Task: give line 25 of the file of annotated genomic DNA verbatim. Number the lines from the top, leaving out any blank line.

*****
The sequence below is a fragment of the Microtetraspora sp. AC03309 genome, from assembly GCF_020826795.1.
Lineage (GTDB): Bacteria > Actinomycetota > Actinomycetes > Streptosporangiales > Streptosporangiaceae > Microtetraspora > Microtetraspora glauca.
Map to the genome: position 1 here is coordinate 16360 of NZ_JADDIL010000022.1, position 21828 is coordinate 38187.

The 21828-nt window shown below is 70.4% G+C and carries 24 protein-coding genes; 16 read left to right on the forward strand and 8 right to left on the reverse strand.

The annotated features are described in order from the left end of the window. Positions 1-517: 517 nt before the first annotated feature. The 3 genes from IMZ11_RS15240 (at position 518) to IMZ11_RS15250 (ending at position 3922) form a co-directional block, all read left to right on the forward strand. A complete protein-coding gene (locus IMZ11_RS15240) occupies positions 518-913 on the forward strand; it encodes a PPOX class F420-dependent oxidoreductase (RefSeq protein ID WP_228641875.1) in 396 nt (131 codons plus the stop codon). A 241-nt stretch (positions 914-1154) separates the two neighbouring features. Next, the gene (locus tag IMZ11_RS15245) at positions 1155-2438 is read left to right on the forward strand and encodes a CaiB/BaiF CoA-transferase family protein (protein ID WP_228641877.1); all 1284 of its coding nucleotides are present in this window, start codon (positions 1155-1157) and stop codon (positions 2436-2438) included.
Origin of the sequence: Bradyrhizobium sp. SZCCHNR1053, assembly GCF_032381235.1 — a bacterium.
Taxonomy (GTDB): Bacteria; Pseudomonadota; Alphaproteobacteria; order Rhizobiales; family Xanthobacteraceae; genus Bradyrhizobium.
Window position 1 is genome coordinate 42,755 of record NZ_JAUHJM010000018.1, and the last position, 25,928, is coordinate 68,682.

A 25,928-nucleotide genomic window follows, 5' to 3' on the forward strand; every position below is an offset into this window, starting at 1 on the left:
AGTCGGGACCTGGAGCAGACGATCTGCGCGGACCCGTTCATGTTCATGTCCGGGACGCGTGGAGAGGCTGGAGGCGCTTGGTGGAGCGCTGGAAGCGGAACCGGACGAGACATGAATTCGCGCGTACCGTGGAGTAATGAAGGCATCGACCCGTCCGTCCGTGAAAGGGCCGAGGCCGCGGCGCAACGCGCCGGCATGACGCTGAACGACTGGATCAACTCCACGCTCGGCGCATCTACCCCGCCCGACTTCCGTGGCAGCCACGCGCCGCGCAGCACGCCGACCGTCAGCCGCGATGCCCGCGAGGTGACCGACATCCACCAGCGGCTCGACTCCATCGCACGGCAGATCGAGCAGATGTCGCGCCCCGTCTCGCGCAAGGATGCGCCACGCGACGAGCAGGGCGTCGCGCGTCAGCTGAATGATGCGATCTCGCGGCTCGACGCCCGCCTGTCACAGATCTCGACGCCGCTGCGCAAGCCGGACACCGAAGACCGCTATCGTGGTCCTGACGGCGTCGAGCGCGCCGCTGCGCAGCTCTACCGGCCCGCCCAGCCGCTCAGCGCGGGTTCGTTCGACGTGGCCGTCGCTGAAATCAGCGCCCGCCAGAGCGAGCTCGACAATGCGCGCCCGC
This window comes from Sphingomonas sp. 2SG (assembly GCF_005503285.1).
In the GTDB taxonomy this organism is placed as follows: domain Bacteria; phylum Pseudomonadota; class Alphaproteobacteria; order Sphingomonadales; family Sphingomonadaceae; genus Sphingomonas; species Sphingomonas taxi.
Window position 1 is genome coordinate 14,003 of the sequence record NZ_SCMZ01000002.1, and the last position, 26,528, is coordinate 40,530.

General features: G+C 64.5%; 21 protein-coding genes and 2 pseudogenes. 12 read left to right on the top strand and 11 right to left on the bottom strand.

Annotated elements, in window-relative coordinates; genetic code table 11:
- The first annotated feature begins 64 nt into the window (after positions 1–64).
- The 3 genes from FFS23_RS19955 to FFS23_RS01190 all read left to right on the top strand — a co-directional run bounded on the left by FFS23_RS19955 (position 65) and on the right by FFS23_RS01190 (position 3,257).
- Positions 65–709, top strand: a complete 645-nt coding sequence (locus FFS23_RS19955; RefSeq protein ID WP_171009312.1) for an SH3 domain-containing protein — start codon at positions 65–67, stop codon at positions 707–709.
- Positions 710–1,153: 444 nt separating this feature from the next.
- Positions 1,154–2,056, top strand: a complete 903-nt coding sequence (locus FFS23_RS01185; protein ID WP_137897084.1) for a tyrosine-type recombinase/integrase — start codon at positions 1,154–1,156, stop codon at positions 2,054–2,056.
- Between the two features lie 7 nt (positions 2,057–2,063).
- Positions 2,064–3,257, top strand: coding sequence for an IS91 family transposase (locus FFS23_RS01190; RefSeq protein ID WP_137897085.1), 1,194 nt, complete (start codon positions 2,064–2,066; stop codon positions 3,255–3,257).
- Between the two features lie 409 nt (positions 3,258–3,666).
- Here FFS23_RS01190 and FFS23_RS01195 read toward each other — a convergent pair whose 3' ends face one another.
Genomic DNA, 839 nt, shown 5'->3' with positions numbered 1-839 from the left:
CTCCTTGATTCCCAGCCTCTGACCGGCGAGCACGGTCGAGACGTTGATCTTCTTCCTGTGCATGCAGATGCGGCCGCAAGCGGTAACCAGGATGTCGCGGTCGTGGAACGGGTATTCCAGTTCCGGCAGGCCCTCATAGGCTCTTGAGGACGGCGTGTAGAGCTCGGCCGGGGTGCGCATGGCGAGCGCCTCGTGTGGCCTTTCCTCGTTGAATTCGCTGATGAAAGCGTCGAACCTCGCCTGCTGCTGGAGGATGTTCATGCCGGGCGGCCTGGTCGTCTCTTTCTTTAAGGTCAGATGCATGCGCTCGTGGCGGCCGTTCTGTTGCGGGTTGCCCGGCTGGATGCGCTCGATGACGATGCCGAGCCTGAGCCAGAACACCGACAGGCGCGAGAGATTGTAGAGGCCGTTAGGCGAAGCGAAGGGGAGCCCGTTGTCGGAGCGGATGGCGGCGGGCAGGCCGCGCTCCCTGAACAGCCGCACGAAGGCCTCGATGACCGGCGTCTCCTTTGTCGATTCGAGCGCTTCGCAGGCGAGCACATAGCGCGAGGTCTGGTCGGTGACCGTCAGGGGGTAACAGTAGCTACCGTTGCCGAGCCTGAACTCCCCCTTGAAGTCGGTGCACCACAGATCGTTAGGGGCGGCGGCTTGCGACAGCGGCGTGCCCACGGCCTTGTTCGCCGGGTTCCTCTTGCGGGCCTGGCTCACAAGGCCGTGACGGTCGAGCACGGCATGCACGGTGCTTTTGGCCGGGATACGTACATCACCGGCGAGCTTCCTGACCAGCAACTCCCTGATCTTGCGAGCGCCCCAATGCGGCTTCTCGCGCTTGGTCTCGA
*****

Genomic DNA, 839 nt, shown 5'->3' with positions numbered 1-839 from the left: